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Pearce is pleased the Open looks set for a bright future as it gets a beefed-up purse, an ideal late-summer window, a co-hosting arrangement with Millbrook, a link with the Japan Tour and an accompanying pro-am tournament.
''It's nice to go back to The Hills,'' the 2003 Open champion from Dunedin said yesterday.
''It's on our back door, obviously. And that's where the money will be coming from. Having Millbrook as well breaks it up nicely.
''The Open has gone through some ups and downs. I think the powers-that-be have got together and come up with the right decision.
''New Zealand Golf has lost a lot of money on the Open. I hope this will free them up to take care of the amateur and grassroots side of the game over the next few years.''
The first three Opens at The Hills (2007, 2009 and 2010) won rave reviews, but the tournament slipped back when it was shifted to Clearwater, on the outskirts of Christchurch.
Pearce (35) is optimistic a purse which could nudge $1 million, as well as the stunning scenery, will attract a classy field.
''You will get a tier of really good players lining up. World-class guys like Michael Hendry will definitely want to play it.
''It's a good time of year, as well. It should attract some very good golfers, especially Asian tour guys who might be able to fit it in.''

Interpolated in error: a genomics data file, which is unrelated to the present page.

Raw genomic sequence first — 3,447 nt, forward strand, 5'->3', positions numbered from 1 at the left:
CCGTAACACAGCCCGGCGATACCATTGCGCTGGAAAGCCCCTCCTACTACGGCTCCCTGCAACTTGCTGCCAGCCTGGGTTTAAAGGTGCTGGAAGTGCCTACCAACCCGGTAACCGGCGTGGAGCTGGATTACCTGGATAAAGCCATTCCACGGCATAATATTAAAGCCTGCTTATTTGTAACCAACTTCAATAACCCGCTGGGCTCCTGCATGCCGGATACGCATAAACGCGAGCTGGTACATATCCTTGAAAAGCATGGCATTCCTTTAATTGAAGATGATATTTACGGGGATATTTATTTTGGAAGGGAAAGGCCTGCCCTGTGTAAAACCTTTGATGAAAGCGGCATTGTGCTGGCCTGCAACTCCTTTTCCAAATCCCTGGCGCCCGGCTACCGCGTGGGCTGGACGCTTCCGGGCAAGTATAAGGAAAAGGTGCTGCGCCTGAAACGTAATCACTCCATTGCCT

Fifteen leading Japan Tour players will enter the Open, and the tournament winner will get entry into three of Japan's most lucrative events.
That was a chance to tap into a ''massive'' market, Pearce said, but he was pleased the Open would not have a full co-sanctioning agreement with Japan.
''I still think the Open is a New Zealand event and you want as many New Zealanders playing in it as possible.''
Embracing a pro-am format as part of the tournament made sense, he said. It was an obvious method to inject some more cash into the event, and had worked well with the New Zealand PGA at The Hills.
Pearce finds it hard to believe 10 years have passed since his stunning breakthrough win in the New Zealand Open at Middlemore.
He has played little golf recently because he has been recovering from a broken foot sustained in a festival football game. He will play in the Queensland Open and the $200,000 Jeep pro-am on the Gold Coast next month, then rejoin the Australian Tour in October.